Florida school apologizes after students stomp on ‘Jesus’
Florida Gov. Rick Scott has waded into a religious-infused campus controversy, asking the state university system chancellor to look into a classroom lesson at Florida Atlantic University in which students were instructed to stomp on sheets of paper that had "Jesus" written on them.
Scott said in a letter Tuesday to State University System Chancellor Frank Brogan that he was "deeply disappointed" by the recent incident in an intercultural communications class and said it raised questions about "the lessons being taught in our classrooms." He said he wanted a report on the incident and how it was handled, as well as a statement of the university's policies to ensure such "lessons" don't occur again.
"As we enter the week memorializing the events of Christ's passion, this incident gave me great concern over the lessons we are teaching our students," Scott wrote in the letter.
A FAU spokeswoman told NBC 6 that the university received Scott's letter and appreciated his perspective.
"Florida Atlantic University is deeply sorry for any hurt that this incident may have caused the community and beyond," wrote Lisa Metcalf, the school's director of media relations, in an email. "As an institution of higher learning, we embrace open discourse in our classrooms, but with that comes a level of responsibility. The exercise was insensitive and hurtful; it will not be used again."
She added that lessons learned from the incident "will help us ensure our educational opportunities always reflect the university’s core values."
Scott cited news reports indicating students were told by the class instructor to write "Jesus" in large letters on a sheet of paper and to place the paper on the floor in front of them. The students were given a brief time of reflection and then were told to step on the paper and tell the class how they felt.
The exercise has outraged religious leaders such as the Rev. Mark Boykin, who plans to lead a march from his Boca Raton church to FAU to condemn the assignment next week.
"We find this to be unconscionable, completely unprofessional and unacceptable," he said.
At least one student found it so unacceptable that he refused to participate. Ryan Rotela, a devout Mormon and a junior at FAU's Davie campus, claims he was punished for doing so.
His lawyer Hiram Sasser shared the notice of charges that Rotela received from FAU for violating the student code of conduct.
"You are requested to attend a Student Conduct Conference," the notice read.
"In the interim, you may not attend class (SPC 3710) or contact any of the students involved in this matter – verbally or electronically – or by any other means," the notice stated.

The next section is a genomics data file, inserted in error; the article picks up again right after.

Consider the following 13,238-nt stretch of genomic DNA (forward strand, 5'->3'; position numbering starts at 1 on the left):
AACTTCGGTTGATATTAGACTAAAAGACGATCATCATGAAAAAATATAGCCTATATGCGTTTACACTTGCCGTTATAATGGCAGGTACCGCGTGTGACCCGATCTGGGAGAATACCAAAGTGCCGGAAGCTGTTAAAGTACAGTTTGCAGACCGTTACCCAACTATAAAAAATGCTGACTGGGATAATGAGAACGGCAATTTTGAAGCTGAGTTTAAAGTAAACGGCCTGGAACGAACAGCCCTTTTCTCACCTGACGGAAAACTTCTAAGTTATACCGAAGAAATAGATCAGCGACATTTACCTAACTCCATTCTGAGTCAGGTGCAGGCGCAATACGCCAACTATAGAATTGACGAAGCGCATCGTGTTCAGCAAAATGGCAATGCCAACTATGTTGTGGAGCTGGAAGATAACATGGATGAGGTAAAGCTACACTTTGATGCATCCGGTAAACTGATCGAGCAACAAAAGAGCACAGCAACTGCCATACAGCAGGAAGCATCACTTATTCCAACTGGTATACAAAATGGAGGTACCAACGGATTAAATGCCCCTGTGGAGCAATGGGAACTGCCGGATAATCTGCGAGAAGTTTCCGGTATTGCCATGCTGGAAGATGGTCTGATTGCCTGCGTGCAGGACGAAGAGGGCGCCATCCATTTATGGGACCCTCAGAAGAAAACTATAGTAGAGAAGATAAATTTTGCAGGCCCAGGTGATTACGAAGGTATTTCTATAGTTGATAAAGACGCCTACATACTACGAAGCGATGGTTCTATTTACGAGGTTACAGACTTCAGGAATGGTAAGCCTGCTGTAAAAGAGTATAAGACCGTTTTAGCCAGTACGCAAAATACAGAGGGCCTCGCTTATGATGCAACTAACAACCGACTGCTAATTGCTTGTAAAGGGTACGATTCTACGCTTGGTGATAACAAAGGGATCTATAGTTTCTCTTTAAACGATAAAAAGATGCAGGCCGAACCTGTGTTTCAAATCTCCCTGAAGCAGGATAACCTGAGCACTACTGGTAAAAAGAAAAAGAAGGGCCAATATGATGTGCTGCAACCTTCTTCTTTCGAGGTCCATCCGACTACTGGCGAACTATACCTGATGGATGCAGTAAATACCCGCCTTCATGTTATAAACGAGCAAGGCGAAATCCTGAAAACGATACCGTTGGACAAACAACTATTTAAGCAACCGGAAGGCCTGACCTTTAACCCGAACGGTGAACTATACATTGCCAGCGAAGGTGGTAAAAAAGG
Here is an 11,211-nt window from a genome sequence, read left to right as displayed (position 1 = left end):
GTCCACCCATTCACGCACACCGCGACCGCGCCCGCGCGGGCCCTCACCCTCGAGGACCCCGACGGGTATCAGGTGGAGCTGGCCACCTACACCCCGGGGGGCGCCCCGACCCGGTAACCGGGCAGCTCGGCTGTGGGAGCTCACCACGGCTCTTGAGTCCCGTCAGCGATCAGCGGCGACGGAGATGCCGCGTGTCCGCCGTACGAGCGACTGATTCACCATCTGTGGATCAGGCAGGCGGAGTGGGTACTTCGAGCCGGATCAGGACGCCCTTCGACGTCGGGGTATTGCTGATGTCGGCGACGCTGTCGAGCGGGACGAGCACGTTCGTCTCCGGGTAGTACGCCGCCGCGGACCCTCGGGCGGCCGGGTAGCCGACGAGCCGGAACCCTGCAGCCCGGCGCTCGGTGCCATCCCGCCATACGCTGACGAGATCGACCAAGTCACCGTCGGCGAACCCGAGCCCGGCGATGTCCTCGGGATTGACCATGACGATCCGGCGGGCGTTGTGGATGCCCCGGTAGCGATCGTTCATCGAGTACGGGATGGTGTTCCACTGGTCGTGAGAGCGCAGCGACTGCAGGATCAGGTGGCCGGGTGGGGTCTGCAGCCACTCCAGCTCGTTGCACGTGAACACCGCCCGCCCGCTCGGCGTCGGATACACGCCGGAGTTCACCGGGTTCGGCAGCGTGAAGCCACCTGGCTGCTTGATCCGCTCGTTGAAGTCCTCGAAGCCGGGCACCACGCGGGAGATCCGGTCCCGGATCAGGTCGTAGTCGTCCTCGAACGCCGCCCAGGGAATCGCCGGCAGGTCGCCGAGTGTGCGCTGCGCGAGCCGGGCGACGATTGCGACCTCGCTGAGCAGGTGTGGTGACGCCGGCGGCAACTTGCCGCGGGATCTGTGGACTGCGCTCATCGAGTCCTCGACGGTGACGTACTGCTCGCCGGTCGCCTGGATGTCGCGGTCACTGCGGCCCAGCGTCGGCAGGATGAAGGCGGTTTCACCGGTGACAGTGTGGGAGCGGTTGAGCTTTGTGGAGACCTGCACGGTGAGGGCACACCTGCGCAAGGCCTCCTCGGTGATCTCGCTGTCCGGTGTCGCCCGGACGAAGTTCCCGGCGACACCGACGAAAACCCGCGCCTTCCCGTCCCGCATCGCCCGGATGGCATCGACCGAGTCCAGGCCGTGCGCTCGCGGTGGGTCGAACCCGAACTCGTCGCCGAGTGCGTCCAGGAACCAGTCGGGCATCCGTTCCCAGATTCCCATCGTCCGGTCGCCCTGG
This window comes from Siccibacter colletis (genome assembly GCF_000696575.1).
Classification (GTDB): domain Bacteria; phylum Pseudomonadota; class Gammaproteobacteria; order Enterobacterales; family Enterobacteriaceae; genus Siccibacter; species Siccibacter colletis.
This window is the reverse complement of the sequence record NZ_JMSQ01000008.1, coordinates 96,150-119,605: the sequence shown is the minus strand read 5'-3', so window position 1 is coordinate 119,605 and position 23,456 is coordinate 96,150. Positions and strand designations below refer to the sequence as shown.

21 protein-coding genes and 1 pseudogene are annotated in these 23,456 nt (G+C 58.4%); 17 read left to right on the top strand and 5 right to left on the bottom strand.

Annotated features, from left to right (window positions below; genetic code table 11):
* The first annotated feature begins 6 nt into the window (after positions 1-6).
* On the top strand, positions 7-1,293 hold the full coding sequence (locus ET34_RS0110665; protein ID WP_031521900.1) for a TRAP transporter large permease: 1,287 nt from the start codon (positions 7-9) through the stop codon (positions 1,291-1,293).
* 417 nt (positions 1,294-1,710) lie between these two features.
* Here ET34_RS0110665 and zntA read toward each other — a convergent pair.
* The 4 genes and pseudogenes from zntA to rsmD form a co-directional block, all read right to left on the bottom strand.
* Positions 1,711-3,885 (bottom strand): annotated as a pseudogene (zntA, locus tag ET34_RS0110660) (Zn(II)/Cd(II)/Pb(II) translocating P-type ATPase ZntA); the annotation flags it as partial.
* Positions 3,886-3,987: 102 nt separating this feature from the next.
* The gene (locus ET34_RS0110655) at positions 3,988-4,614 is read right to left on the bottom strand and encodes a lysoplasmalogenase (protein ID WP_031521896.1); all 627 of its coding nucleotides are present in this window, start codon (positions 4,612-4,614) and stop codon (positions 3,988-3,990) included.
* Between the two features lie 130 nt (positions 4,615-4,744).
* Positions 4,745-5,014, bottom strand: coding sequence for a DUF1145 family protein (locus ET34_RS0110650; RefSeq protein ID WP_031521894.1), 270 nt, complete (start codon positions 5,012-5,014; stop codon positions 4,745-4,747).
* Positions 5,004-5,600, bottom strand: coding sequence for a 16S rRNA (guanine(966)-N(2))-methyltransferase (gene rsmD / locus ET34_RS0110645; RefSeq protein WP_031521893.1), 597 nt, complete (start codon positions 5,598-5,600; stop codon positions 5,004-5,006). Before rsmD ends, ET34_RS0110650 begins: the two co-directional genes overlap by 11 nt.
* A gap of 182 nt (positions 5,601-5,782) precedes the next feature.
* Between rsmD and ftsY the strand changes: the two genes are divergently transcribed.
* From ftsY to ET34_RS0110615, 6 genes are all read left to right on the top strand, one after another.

Dr. Charles Brown, FAU's senior vice president of student affairs, said that Rotela was never up for punishment for refusing to participate in the exercise, however.
"We apologize to all of our students and the community and people beyond the community who felt it was too sensitive," Brown said.
Scott applauded Rotela, whom he spoke with on Tuesday, "for having the courage to stand up for his faith."
"I told him that it took great conviction and bravery to stand up and say what he was asked to do was wrong, and went against what he believed in," Scott said in a statement.
Sasser said that Rotela is again in good standing with the university. He has re-enrolled in the class, but one that is being taught by a different professor.
State University System spokeswoman Kim Wilmath said officials would work closely with FAU in preparing a response to Gov. Scott's concerns.
"The State University System prides itself not only on its commitment to academic freedom, but at the same time, its awesome responsibility to the people it serves," she said in a written statement. "We are gratified to know that FAU has apologized for any offense the exercise has caused and has pledged never to use this exercise again. Clearly, there were things the university could have done differently by its own acknowledgement."
The governor didn't seem satisfied with the apology, saying it was "in many ways inconsequential to the larger issue of a professor's poor judgment."
"The professor's lesson was offensive, and even intolerant, to Christians and those of all faiths who deserve to be respected as Americans entitled to religious freedom," Scott said in his letter. "Our public higher educational institutions are designed to shape the minds of Florida's future leaders. We should provide educational leadership that is respectful of religious freedom of all people."